Results for 'animal rights'

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Bibliography: Animal Rights in Applied Ethics
  1.  34
    Animal Rights and Human Morality.Bernard E. Rollin - 1981 - Prometheus Books.
    Offers a forthright approach to the many disquieting questions surrounding the emotional debate over animal rights. This book includes a chapter on animal agriculture, and additional discussions of animal law, companion animal issues, genetic engineering, animal pain, animal research, and other topics.
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  2. Animal Rights and the Duty to Harm: When to Be a Harm Causing Deontologist.C. E. Abbate - 2020 - Journal for Ethics and Moral Philosophy 3 (1):5-26.
    An adequate theory of rights ought to forbid the harming of animals (human or nonhuman) to promote trivial interests of humans, as is often done in the animal-user industries. But what should the rights view say about situations in which harming some animals is necessary to prevent intolerable injustices to other animals? I develop an account of respectful treatment on which, under certain conditions, it’s justified to intentionally harm some individuals to prevent serious harm to others. This (...)
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  3. The Case for Animal Rights.Tom Regan - 2009 - In Steven M. Cahn (ed.), Noûs. Oxford University Press. pp. 425-434.
    More than twenty years after its original publication, The Case for Animal Rights is an acknowledged classic of moral philosophy, and its author is recognized as the intellectual leader of the animal rights movement. In a new and fully considered preface, Regan responds to his critics and defends the book's revolutionary position.
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  4.  27
    Animal Rights: Moral Theory and Practice.Mark Rowlands - 2009 - Palgrave-Macmillan.
    Animal rights and moral theories -- Arguing for one's species -- Utilitarianism and animals : Peter Singer's case for animal liberation -- Tom Regan : animal rights as natural rights -- Virtue ethics and animals -- Contractarianism and animal rights -- Animal minds.
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  5. Animal Rights: Current Debates and New Directions.Cass R. Sunstein & Martha Craven Nussbaum (eds.) - 2004 - Oxford University Press.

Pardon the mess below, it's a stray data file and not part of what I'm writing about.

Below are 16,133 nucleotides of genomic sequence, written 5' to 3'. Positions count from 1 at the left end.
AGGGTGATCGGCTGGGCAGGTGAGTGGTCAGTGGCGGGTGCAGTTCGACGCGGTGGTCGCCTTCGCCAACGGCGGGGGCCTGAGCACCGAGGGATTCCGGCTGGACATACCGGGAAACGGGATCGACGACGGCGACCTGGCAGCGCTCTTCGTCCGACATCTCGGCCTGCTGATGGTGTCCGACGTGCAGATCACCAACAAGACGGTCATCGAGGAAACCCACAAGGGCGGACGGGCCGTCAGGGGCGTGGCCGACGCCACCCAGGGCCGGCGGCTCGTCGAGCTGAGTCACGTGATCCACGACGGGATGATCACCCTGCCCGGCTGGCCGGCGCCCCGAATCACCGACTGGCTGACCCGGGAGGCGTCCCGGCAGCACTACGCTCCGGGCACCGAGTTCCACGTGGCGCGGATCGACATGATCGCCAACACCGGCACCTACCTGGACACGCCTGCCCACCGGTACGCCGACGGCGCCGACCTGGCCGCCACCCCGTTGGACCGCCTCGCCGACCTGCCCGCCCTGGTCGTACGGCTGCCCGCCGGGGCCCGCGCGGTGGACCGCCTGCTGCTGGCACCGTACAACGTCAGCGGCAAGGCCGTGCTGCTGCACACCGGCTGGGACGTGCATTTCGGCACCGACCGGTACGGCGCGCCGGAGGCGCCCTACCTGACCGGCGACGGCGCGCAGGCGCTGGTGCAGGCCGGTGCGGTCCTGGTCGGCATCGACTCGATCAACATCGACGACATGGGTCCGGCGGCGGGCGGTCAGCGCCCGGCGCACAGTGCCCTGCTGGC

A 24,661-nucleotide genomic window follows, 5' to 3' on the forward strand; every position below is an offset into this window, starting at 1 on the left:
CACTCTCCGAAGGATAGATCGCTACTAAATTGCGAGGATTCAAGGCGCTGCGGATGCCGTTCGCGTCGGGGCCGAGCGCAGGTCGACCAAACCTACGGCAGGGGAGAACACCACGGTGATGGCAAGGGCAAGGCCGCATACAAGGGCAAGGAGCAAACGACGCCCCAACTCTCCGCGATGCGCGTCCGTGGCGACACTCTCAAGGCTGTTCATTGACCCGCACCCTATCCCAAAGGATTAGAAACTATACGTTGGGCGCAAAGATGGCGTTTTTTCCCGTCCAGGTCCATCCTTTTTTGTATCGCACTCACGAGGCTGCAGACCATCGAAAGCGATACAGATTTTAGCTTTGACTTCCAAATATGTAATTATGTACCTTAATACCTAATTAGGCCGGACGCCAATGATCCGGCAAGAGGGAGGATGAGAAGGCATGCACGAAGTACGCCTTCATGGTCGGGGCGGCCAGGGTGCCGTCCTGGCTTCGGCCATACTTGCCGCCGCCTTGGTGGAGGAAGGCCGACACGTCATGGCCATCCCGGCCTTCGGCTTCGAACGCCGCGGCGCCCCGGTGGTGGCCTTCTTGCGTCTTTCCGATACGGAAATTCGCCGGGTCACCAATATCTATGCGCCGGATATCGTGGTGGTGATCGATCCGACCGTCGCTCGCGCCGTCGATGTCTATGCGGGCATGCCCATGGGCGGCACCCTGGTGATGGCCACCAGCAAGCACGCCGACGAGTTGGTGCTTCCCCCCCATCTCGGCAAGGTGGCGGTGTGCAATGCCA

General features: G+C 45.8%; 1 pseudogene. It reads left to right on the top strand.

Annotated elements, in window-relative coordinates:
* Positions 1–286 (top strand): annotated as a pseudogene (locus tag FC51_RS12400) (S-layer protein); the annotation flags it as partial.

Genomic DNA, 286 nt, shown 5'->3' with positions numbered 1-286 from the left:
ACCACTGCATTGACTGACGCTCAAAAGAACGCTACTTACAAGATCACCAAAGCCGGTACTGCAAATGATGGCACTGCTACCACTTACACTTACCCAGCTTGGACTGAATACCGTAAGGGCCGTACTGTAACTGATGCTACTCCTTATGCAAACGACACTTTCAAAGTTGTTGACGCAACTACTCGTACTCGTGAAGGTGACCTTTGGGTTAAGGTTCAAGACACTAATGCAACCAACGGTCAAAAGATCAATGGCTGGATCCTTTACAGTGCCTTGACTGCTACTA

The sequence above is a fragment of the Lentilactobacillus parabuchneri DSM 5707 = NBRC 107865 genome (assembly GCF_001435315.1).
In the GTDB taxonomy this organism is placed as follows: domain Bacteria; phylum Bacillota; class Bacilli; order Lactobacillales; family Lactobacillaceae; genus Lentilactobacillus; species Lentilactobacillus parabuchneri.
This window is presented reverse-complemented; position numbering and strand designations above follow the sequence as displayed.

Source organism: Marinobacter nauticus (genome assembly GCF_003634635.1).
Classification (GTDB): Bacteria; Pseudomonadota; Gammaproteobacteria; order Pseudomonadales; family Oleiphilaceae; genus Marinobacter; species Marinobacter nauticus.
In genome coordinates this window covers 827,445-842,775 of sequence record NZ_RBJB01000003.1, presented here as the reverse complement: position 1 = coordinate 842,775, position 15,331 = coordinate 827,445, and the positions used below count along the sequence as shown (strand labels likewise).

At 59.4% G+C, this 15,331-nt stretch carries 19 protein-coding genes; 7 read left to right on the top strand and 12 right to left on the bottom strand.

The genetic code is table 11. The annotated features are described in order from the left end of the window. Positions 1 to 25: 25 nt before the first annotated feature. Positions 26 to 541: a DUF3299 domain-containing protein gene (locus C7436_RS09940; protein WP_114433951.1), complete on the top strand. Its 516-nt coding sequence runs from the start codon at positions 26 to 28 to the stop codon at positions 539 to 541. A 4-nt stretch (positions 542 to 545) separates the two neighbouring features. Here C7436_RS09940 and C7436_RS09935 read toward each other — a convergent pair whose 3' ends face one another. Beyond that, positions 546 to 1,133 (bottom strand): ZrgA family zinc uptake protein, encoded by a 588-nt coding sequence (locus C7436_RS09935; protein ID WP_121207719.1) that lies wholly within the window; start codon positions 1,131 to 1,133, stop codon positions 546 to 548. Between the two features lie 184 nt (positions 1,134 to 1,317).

Cass Sunstein and Martha Nussbaum bring together an all-star cast of contributors to explore the legal and political issues that underlie the campaign for animal rights and the opposition to it. Addressing ethical questions about ownership, protection against unjustified suffering, and the ability of animals to make their own choices free from human control, the authors offer numerous different perspectives on animal rights and animal welfare. They show that whatever one's ultimate conclusions, the relationship between (...)
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  6. Animal Rights: A Very Short Introduction.David DeGrazia - 2002 - Oxford University Press.
    This volume provides a general overview of the basic ethical and philosophical issues of animal rights. It asks questions such as: Do animals have moral rights? If so, what does this mean? What sorts of mental lives do animals have, and how should we understand welfare? By presenting models for understanding animals' moral status and rights, and examining their mental lives and welfare, David DeGrazia explores the implications for how we should treat animals in connection with (...)
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  7. Animal Rights and Human Obligations.Tom Regan & Peter Singer (eds.) - 1989 - Cambridge University Press.
    Collection of historical, theoretical and applied articles on the ethical considerations in the treatment of animals by human beings.
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  8.  61
    Animal Rights, Human Wrongs: An Introduction to Moral Philosophy.Tom Regan - 2003 - Rowman & Littlefield Publishers.
    Regan provides the theoretical framework that grounds a responsible pro-animal rights perspective, and ultimately explores how asking moral questions about other animals can lead to a better understanding of ourselves.
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  9.  12
    Animal Rights: A Philosophical Defence.Mark Rowlands - 1998 - St. Martin's Press.
    The question of the nature and extent of our moral obligations to non-human animals has featured prominently in recent moral debate. This book defends the novel position that a contradictarian moral theory can be used to justify the claim that animals possess a substantial and wide-ranging set of moral rights. Critiquing the rival accounts of Peter Singer and Tom Regan, this study shows how an influential form of the social contract idea can be extended to make sense of the (...)
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  10. The Animal Rights Debate: Abolition or Regulation?Gary L. Francione & Robert Garner - 2010 - Columbia University Press.